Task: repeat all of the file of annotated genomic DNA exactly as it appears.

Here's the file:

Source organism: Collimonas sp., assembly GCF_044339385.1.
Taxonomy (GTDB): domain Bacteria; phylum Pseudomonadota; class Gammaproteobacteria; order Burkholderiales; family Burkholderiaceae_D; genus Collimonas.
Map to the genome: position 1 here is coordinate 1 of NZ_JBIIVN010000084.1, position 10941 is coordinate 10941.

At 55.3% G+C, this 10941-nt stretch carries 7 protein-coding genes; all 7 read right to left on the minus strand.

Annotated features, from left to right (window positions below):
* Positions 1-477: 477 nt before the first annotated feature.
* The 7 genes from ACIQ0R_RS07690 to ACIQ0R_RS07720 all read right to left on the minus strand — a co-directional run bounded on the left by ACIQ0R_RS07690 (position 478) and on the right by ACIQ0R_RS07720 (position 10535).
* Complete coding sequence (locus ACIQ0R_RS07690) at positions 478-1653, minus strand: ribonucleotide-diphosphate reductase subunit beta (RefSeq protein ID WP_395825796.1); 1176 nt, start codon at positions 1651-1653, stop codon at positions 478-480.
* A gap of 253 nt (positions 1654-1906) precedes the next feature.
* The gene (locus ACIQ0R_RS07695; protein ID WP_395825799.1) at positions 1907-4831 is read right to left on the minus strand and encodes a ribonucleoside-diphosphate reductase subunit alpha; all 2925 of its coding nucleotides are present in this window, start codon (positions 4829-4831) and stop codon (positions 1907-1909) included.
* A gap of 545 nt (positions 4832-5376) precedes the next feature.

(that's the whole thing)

Source organism: Collimonas sp., assembly GCF_044339385.1.
Taxonomy (GTDB): domain Bacteria; phylum Pseudomonadota; class Gammaproteobacteria; order Burkholderiales; family Burkholderiaceae_D; genus Collimonas.
Map to the genome: position 1 here is coordinate 1 of NZ_JBIIVN010000084.1, position 10941 is coordinate 10941.

At 55.3% G+C, this 10941-nt stretch carries 7 protein-coding genes; all 7 read right to left on the minus strand.

Annotated features, from left to right (window positions below):
* Positions 1-477: 477 nt before the first annotated feature.
* The 7 genes from ACIQ0R_RS07690 to ACIQ0R_RS07720 all read right to left on the minus strand — a co-directional run bounded on the left by ACIQ0R_RS07690 (position 478) and on the right by ACIQ0R_RS07720 (position 10535).
* Complete coding sequence (locus ACIQ0R_RS07690) at positions 478-1653, minus strand: ribonucleotide-diphosphate reductase subunit beta (RefSeq protein ID WP_395825796.1); 1176 nt, start codon at positions 1651-1653, stop codon at positions 478-480.
* A gap of 253 nt (positions 1654-1906) precedes the next feature.
* The gene (locus ACIQ0R_RS07695; protein ID WP_395825799.1) at positions 1907-4831 is read right to left on the minus strand and encodes a ribonucleoside-diphosphate reductase subunit alpha; all 2925 of its coding nucleotides are present in this window, start codon (positions 4829-4831) and stop codon (positions 1907-1909) included.
* A gap of 545 nt (positions 4832-5376) precedes the next feature.